iOS 12 is adding precise location data for 911 calls made from iPhones and you can get that same precision in iOS 11 thanks to a free app from RapidSOS. Read on to learn how.
One of the more visible features in macOS Mojave is Dark Mode. It’s off by default, but easy to turn on. Here’s how.
Formatting a drive so you can install and boot macOS requires the GUID partition map. Unfortunately, Disk Utility in macOS High Sierra doesn’t make that option easy to find. Read on to see where it’s hiding.
If you’re trying to install macOS Mojave on an external drive connected to your USB-C and Thunderbolt 3 equipped Mac and get the dreaded No Entry (circle with a slash) screen, there’s an easy fix.
iOS 11.4.1 for the iPhone, iPad, and iPod touch has a new security feature called USB Restricted Mode designed to keep hackers out of your iOS device. Here’s how to find the setting and, if you need to, change it.
Join John F. Braun and Dave Hamilton as they celebrate their 13th Mac Geek Gab anniversary by answering your questions, sharing Cool Stuff Found, solving problems and… you know… doing what they do for you! Press play, download, and celebrate! And also learn!
The Finder’s “Merge” command—useful for combining the contents of folders that have the same name—is a handy way to clean up the files on your Mac. However, it’s got some important caveats, which we’ll explain in today’s Quick Tip!
OK, so Siri isn’t always great at answering follow-up questions. (And if you talk to Apple’s voice assistant a lot, you’ve probably used colorful language at it because of that very thing.) But fortunately, it does parse follow-up requests well for music, so you can correct it when it chooses the wrong item to play. We’ll tell you how to do that in today’s Quick Tip!
If you’re using Time Machine to back up to multiple drives, then sometimes you might need to force a backup to one disk or another (instead of relying on the software’s built-in schedule). In today’s Quick Tip, we’ll tell you how to do that!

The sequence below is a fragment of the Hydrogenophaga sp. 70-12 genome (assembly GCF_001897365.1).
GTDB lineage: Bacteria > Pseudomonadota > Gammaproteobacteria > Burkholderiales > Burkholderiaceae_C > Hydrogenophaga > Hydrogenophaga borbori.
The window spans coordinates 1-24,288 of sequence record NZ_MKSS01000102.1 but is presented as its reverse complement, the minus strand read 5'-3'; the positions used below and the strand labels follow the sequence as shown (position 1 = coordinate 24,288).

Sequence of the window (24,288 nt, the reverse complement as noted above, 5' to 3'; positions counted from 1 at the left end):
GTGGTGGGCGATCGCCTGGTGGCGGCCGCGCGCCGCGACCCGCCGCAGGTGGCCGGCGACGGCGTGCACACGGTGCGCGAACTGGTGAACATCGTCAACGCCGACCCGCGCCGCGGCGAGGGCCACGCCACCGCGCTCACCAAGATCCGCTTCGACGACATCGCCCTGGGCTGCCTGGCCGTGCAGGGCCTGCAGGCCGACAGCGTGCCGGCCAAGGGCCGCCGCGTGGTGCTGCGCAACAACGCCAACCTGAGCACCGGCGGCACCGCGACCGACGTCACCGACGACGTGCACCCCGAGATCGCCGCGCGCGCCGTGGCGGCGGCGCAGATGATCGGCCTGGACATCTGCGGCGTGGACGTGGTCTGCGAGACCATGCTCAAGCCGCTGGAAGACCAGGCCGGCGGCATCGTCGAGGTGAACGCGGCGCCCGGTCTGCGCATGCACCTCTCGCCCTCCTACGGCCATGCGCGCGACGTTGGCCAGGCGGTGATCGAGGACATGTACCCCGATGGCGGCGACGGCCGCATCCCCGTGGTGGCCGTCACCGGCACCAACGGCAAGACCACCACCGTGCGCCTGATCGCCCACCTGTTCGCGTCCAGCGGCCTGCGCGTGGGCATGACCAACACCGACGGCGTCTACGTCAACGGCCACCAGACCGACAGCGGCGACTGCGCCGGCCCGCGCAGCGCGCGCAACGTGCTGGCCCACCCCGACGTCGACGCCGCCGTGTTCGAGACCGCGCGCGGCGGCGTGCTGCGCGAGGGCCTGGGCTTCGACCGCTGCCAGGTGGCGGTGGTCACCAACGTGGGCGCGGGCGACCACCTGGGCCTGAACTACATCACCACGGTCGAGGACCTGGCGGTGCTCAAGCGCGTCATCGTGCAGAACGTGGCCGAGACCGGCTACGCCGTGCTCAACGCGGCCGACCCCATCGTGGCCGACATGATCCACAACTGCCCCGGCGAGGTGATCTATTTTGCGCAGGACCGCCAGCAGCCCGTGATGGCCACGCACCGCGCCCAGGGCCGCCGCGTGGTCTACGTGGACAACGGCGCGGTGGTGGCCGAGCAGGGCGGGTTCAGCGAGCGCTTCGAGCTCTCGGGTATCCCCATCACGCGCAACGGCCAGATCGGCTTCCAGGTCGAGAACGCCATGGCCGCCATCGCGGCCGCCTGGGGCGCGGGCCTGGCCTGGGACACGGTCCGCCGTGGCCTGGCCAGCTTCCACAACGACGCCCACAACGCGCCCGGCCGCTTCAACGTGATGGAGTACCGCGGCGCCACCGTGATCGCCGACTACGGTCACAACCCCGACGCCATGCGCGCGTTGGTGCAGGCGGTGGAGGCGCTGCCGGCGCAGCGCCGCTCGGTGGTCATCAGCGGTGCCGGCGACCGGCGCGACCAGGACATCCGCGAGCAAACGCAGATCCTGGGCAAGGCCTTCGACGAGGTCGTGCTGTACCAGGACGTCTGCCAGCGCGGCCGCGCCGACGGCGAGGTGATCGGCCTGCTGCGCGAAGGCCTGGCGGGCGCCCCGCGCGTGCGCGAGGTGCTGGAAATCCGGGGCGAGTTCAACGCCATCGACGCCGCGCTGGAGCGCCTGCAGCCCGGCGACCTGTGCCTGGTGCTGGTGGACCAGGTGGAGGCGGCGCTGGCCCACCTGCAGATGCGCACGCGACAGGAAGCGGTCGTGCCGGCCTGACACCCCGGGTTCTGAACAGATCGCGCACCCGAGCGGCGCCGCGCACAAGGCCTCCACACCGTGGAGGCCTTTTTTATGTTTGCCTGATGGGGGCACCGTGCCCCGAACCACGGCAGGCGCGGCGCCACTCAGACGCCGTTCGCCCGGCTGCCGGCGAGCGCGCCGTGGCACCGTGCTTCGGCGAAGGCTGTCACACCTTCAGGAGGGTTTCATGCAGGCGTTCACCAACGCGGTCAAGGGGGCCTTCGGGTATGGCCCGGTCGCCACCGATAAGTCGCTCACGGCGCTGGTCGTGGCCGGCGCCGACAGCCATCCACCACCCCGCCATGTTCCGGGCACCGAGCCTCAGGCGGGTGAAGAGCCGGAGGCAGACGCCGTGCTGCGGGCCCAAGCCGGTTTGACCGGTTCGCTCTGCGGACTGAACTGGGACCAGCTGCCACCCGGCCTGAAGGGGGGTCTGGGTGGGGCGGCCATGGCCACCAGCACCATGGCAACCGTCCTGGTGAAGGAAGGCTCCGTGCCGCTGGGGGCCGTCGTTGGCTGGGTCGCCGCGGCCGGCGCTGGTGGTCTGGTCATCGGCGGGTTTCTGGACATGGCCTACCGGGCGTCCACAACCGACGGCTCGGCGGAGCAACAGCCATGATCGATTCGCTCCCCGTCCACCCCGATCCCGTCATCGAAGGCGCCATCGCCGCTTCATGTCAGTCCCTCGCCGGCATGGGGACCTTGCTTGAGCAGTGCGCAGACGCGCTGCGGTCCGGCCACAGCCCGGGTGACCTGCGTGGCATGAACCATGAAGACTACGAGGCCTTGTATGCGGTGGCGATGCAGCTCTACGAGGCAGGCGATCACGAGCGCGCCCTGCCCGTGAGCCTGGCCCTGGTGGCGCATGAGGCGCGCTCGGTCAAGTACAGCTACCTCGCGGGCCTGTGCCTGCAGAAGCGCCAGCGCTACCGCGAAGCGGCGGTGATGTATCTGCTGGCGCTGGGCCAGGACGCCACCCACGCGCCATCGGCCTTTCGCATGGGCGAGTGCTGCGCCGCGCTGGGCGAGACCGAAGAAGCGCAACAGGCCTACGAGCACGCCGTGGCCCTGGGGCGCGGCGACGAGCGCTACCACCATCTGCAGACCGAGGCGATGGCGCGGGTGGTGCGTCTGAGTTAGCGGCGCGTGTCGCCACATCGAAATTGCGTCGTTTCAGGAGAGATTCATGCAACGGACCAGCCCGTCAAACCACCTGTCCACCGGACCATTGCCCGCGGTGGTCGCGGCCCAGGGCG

You updated to iOS 11.4 on your iPhone or iPad, tvOS 11.4 on your Apple TV, and HomePod 11.4 on your HomePod so you have AirPlay 2 support. Now you need to assign rooms to your speakers so you can control where you’re playing music. Here’s how.
Guess what? Your iPhone isn’t the only device you have that monitors where you go in order to make suggestions in Maps and Calendar—your Mac does it too. If that doesn’t give you a warm and fuzzy feeling, come read this Quick Tip! We’ll tell you how to disable it or remove old saved locations.
Your Mac’s root-level LaunchAgents folder is a common location for adware to store files. Why is this bad? Well, it could mean that malicious software launches automatically when you log in to any user account on your Mac, which is certainly not great. In today’s Quick Tip, we’ll talk about how to get there and what to look for!
Siri on HomePod can check your Calendar thanks to the HomePod 11.4 software update. You’ll have to enable Personal Requests first, which takes just a few steps. Here’s how to do it.
eero added SQM, or Smart Queue Management to its WiFi mesh routers to help your network run more efficiently. Here’s how to enable the feature.
For today’s Quick Tip, Melissa Holt will walk us through creating a simple automated task within the iOS Workflow app…which is kind of like building stuff in Automator on the Mac. In other words, fun! And it’s a good way to learn the basics of automation, too. She’ll tell us all about it!
Time Machine now saves what are called local snapshots on your Mac’s internal drive; these can be used to restore files when your backup drive isn’t available or even to roll back your entire system. In today’s Quick Tip, we’ll talk about how to take advantage of them!
Your iPhone and iPad use Location Services to track places you go that it deems important to you. That’s either really cool, or super creepy, depending on your point of view. Here’s how to see the significant locations where your iPhone and iPad have tracked you.
So you’ve downloaded files to your Mac. What’s an easy way to see where they came from if you forget? Or how can you tell where your dad got that pirated copy of Microsoft Office? In today’s Quick Tip, we’ll tell you how to see that info…and maybe help you call out your dad’s terrible computing habits.